“NEC contracts specify a supervisor role, which is normally someone from the contractor, which could be easily converted into a clerk of works. Partnering contracts tend to sub-let inspection, but there’s no reason why this role couldn’t be taken by a clerk of works. D&B contracts novate the design team, then the client/contractor could easily employ someone in a clerk of works position to maintain quality. Every time a new contract comes out, there’s absolutely nothing stopping the contractor incorporating a clerk of works independently.”
Could clerks of works become commonplace again?
From an architectural point of view, Cullinan Studio’s Nicholson claims that the reinstatement of the clerk of works will be determined by the client’s commitment – or otherwise – to quality, a relationship, he suggests, that might not be naturally prioritised within D&B.
“I think it would be in the client’s interest if we could reintroduce the clerk of the works. But this would require clients going back to being as concerned about quality as cost and time, and deciding that they would like their building to be built as designed and not to an apparently cheaper approximation. The irony is that the D&B product often becomes as expensive as the original design, due to the client off-loading unreasonable risk onto the contractor.”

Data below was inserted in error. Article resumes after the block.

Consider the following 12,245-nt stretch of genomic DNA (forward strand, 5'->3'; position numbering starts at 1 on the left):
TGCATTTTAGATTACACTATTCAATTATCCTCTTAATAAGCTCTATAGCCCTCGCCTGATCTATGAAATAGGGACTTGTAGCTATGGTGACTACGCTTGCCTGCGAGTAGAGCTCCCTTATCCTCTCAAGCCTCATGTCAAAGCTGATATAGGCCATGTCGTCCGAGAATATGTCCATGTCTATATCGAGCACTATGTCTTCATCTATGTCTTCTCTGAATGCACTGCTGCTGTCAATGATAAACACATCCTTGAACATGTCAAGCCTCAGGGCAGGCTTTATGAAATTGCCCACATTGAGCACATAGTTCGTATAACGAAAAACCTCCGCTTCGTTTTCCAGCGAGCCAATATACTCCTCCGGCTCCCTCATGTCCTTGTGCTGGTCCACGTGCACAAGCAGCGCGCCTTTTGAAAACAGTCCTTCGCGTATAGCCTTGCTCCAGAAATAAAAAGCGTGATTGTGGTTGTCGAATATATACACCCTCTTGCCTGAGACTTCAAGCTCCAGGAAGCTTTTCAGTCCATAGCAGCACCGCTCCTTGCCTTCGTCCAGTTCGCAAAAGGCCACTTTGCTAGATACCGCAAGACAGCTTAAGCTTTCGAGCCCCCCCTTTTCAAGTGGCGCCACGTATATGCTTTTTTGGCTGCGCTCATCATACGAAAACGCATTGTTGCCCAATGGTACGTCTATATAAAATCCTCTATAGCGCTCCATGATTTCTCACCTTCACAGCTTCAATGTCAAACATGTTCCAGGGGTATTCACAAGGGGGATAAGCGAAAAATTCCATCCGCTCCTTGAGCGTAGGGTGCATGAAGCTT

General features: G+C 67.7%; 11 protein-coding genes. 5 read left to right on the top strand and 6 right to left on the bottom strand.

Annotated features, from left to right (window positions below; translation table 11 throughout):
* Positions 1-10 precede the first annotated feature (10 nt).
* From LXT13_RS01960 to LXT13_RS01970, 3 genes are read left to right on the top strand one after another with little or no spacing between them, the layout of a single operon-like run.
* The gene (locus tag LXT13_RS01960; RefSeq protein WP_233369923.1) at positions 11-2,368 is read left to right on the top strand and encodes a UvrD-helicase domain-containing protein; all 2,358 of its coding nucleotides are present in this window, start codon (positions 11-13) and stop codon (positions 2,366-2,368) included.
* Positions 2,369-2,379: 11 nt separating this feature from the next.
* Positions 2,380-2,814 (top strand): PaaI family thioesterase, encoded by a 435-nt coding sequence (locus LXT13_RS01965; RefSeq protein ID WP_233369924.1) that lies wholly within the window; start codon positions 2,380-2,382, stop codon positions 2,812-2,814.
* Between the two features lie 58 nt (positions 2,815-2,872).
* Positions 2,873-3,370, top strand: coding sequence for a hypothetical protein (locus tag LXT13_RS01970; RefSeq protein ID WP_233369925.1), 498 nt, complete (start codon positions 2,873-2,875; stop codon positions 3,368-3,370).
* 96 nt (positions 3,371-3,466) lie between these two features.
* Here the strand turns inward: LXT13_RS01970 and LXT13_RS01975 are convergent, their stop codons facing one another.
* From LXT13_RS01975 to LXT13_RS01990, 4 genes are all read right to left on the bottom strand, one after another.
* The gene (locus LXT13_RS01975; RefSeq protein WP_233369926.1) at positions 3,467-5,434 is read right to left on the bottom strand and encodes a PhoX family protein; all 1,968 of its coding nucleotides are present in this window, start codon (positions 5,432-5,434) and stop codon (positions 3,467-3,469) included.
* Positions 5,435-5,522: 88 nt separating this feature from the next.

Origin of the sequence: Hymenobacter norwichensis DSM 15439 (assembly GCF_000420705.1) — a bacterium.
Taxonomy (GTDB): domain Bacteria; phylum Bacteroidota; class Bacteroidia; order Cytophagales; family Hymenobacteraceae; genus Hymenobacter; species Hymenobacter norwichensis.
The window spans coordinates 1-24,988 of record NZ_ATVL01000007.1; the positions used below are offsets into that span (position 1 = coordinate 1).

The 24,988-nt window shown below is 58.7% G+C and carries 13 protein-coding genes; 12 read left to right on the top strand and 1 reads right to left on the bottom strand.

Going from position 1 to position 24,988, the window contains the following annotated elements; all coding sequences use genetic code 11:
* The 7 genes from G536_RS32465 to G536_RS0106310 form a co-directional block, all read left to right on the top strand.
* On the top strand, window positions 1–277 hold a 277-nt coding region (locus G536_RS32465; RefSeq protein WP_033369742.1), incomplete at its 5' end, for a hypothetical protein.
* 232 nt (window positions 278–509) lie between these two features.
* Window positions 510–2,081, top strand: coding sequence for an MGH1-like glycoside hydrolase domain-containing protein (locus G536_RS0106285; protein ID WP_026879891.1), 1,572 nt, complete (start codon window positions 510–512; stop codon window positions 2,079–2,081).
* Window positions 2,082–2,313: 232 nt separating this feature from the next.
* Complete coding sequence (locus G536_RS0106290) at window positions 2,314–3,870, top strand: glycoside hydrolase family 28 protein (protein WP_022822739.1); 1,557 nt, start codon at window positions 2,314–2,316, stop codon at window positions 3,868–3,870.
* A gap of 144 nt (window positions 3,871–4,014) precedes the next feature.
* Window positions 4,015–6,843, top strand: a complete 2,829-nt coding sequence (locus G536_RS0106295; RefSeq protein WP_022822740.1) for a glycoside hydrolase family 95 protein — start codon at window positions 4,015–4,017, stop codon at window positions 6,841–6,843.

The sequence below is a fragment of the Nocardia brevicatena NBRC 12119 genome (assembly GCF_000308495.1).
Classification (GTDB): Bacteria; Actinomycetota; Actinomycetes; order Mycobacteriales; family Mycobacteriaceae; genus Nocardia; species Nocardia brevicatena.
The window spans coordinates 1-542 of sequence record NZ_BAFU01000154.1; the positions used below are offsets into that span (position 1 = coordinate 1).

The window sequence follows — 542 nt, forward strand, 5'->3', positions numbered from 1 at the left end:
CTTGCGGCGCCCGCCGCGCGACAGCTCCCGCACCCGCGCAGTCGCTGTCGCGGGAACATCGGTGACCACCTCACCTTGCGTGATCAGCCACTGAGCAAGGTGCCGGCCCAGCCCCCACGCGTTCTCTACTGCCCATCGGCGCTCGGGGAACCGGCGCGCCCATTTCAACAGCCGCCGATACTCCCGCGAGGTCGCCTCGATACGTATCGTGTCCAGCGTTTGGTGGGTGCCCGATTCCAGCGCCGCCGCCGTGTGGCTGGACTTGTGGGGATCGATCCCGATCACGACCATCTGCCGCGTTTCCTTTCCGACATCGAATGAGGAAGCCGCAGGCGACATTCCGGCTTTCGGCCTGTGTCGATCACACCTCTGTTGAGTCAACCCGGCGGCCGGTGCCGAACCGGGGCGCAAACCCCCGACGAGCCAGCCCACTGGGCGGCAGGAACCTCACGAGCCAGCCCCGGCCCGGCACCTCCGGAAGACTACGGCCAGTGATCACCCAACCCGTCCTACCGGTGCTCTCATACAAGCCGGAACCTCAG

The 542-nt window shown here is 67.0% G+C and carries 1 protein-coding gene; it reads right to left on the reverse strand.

How commonplace clerks of works could become again also depends on the availability of appropriately skilled staff. Many of the previous generation of clerks of works have retired, and if clerks of works are ever to make a meaningful contribution to the industry again, a new generation of professionals will need training.